During his presentation on the CTCL grants, Gableman said the quiet part out loud, arguing that the reason he saw “get out the vote” initiatives in those communities as partisan is because those large urban areas are home to more people of color, and people of color tend to vote for Democrats. 

Gableman and others have developed collective amnesia (or at least hope the public has) over the disastrous spring election in 2020, which Wisconsin Republicans had refused to delay despite an escalating pandemic. While Assembly Leader Robin Vos (R-Rochester) was decked out in PPE telling people it was “incredibly safe,” voters waited in line for hours because so many elderly poll workers quit that cities had to close multiple polling locations. The City of Milwaukee had only five polling locations. 

The Legislature was on its nine-month vacation ahead of the fall 2020 election, so it didn’t respond to requests from municipalities for more funding, even though the Presidential election was expected to have record turnout during a pandemic. 

This recent history was also conveniently forgotten during Gableman’s presentation on the Wisconsin Election Commission’s (WEC) decision not to send out voting deputies to nursing homes. So many nursing homes were not allowing visitors that WEC instead decided to implement an ad hoc solution so that seniors would not be disenfranchised by the pandemic.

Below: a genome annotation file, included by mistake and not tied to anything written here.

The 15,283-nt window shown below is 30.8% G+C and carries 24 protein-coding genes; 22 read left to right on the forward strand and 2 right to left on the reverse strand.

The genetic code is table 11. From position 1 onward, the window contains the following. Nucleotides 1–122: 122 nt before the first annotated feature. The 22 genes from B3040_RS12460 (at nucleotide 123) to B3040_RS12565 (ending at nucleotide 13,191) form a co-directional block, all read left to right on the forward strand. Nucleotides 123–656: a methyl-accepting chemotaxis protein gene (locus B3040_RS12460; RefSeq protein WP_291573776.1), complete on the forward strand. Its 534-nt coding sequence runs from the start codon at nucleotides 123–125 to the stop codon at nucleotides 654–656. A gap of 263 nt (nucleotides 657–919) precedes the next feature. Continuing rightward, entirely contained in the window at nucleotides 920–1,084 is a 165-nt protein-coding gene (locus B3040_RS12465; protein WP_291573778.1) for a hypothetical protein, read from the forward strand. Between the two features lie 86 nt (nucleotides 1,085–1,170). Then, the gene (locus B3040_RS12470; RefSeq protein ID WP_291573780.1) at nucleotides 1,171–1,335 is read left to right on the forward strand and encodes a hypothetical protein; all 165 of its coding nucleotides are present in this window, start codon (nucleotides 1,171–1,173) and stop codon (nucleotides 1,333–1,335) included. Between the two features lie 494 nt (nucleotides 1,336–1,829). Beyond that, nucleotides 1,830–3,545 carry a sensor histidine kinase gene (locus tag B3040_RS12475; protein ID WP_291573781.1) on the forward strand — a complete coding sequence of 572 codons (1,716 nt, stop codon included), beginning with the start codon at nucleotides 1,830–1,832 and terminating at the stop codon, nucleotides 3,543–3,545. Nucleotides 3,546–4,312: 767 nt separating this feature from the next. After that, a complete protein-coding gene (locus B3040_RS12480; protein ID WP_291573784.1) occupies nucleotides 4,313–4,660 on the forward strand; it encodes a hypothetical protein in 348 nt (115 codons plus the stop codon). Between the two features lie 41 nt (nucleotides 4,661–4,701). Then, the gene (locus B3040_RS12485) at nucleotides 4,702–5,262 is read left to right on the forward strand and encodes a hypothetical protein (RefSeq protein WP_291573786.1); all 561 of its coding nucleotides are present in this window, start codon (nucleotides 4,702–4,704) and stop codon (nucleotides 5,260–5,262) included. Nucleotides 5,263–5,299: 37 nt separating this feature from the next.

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Racine County Sheriff Christopher Schmaling portrayed WEC’s actions as “illegal,” even though Racine County District Attorney Patricia Hanson (a Republican) had declined to prosecute the case, citing lack of jurisdiction.

In a particularly ugly moment during his presentation on Tuesday, Gableman showed video footage of some of the seniors being questioned by Erick Kaardal of the Thomas More Society on political candidates and policy, in an attempt to demonstrate their “incompetence.”

WEC Chair Ann Jacobs tweeted that those interviews were irrelevant as to whether those seniors had the right to vote. 

“People in nursing homes are not required to complete push-polls to exercise their constitutional right to vote,” Jacobs said. “You are allowed to vote for a candidate for any reason you choose.”

Overlapping investigations

The same day Gableman testified, the Thomas More Society, Wisconsin Voters Alliance (WVA)—far right groups behind several lawsuits to overturn the election results—and Rep. Janel Brandtjen (R-Menomonee Falls), chair of the Assembly Campaigns and Elections committee, held a press conference reinforcing Gableman’s allegations of voter fraud. 

Gableman had told lawmakers that he was sharing office space with the Thomas More Society to save taxpayer dollars, and that the group was not involved with his investigation. 

After Phil Kline, director of the Thomas More Society’s Amistad Project, which filed multiple lawsuits contesting the election on behalf of former President Donald Trump, tweeted that he was “proud of our involvement in the Wisconsin Special Counsel investigation,” the organization has done little to hide its connection to Gableman’s bumbling investigation. 

Ron Heuer, President of WVA, opened the press conference stating that his organization worked with the Thomas More Society. Gableman named Heuer as a member of his staff in his December testimony before the Assembly committee.